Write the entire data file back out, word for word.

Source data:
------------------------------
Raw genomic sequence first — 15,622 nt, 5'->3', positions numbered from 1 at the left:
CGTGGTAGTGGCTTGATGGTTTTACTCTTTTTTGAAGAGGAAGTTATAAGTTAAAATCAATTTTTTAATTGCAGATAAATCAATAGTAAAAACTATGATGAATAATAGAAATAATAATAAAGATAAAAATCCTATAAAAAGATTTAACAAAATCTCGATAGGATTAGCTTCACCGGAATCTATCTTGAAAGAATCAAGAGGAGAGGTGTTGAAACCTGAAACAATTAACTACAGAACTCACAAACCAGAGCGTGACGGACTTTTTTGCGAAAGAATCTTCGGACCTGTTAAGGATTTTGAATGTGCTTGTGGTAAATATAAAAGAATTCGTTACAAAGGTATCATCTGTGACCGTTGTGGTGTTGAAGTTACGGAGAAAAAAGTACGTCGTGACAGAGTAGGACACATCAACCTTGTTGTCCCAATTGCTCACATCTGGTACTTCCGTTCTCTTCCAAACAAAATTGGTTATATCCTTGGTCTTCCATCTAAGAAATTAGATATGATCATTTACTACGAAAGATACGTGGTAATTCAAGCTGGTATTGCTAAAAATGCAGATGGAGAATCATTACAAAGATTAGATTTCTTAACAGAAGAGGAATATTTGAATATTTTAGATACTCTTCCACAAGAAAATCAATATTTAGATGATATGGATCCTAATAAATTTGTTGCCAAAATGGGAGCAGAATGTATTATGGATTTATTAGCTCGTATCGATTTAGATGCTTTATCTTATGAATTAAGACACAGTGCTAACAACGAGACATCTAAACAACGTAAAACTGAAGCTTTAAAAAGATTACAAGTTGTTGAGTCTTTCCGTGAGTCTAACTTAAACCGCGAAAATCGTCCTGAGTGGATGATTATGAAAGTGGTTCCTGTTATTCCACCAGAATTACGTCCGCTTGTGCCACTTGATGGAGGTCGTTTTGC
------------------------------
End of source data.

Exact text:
Raw genomic sequence first — 15,622 nt, 5'->3', positions numbered from 1 at the left:
CGTGGTAGTGGCTTGATGGTTTTACTCTTTTTTGAAGAGGAAGTTATAAGTTAAAATCAATTTTTTAATTGCAGATAAATCAATAGTAAAAACTATGATGAATAATAGAAATAATAATAAAGATAAAAATCCTATAAAAAGATTTAACAAAATCTCGATAGGATTAGCTTCACCGGAATCTATCTTGAAAGAATCAAGAGGAGAGGTGTTGAAACCTGAAACAATTAACTACAGAACTCACAAACCAGAGCGTGACGGACTTTTTTGCGAAAGAATCTTCGGACCTGTTAAGGATTTTGAATGTGCTTGTGGTAAATATAAAAGAATTCGTTACAAAGGTATCATCTGTGACCGTTGTGGTGTTGAAGTTACGGAGAAAAAAGTACGTCGTGACAGAGTAGGACACATCAACCTTGTTGTCCCAATTGCTCACATCTGGTACTTCCGTTCTCTTCCAAACAAAATTGGTTATATCCTTGGTCTTCCATCTAAGAAATTAGATATGATCATTTACTACGAAAGATACGTGGTAATTCAAGCTGGTATTGCTAAAAATGCAGATGGAGAATCATTACAAAGATTAGATTTCTTAACAGAAGAGGAATATTTGAATATTTTAGATACTCTTCCACAAGAAAATCAATATTTAGATGATATGGATCCTAATAAATTTGTTGCCAAAATGGGAGCAGAATGTATTATGGATTTATTAGCTCGTATCGATTTAGATGCTTTATCTTATGAATTAAGACACAGTGCTAACAACGAGACATCTAAACAACGTAAAACTGAAGCTTTAAAAAGATTACAAGTTGTTGAGTCTTTCCGTGAGTCTAACTTAAACCGCGAAAATCGTCCTGAGTGGATGATTATGAAAGTGGTTCCTGTTATTCCACCAGAATTACGTCCGCTTGTGCCACTTGATGGAGGTCGTTTTGC